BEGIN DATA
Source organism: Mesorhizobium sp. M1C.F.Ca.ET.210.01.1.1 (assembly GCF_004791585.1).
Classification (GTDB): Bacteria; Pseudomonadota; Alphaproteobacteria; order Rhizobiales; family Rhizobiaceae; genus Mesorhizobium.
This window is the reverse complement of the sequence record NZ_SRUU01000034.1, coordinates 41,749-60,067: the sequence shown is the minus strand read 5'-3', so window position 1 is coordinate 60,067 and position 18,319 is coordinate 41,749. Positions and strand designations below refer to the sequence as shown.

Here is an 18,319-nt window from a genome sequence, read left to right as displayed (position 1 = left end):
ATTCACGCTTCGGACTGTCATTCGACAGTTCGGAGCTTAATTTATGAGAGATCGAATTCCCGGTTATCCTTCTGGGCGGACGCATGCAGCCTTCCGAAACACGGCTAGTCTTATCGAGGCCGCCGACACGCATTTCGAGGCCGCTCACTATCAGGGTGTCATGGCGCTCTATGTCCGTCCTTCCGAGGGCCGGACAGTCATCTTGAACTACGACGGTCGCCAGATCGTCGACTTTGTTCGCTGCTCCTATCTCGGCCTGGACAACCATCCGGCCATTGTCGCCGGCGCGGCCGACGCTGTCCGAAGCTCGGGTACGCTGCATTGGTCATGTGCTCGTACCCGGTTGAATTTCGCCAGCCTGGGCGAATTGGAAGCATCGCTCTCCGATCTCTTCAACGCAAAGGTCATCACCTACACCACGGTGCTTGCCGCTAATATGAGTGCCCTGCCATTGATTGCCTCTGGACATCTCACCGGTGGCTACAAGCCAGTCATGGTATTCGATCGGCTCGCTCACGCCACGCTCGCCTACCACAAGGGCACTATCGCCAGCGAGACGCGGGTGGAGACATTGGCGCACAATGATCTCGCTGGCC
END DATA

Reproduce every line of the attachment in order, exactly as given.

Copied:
Source organism: Mesorhizobium sp. M1C.F.Ca.ET.210.01.1.1 (assembly GCF_004791585.1).
Classification (GTDB): Bacteria; Pseudomonadota; Alphaproteobacteria; order Rhizobiales; family Rhizobiaceae; genus Mesorhizobium.
This window is the reverse complement of the sequence record NZ_SRUU01000034.1, coordinates 41,749-60,067: the sequence shown is the minus strand read 5'-3', so window position 1 is coordinate 60,067 and position 18,319 is coordinate 41,749. Positions and strand designations below refer to the sequence as shown.

Here is an 18,319-nt window from a genome sequence, read left to right as displayed (position 1 = left end):
ATTCACGCTTCGGACTGTCATTCGACAGTTCGGAGCTTAATTTATGAGAGATCGAATTCCCGGTTATCCTTCTGGGCGGACGCATGCAGCCTTCCGAAACACGGCTAGTCTTATCGAGGCCGCCGACACGCATTTCGAGGCCGCTCACTATCAGGGTGTCATGGCGCTCTATGTCCGTCCTTCCGAGGGCCGGACAGTCATCTTGAACTACGACGGTCGCCAGATCGTCGACTTTGTTCGCTGCTCCTATCTCGGCCTGGACAACCATCCGGCCATTGTCGCCGGCGCGGCCGACGCTGTCCGAAGCTCGGGTACGCTGCATTGGTCATGTGCTCGTACCCGGTTGAATTTCGCCAGCCTGGGCGAATTGGAAGCATCGCTCTCCGATCTCTTCAACGCAAAGGTCATCACCTACACCACGGTGCTTGCCGCTAATATGAGTGCCCTGCCATTGATTGCCTCTGGACATCTCACCGGTGGCTACAAGCCAGTCATGGTATTCGATCGGCTCGCTCACGCCACGCTCGCCTACCACAAGGGCACTATCGCCAGCGAGACGCGGGTGGAGACATTGGCGCACAATGATCTCGCTGGCC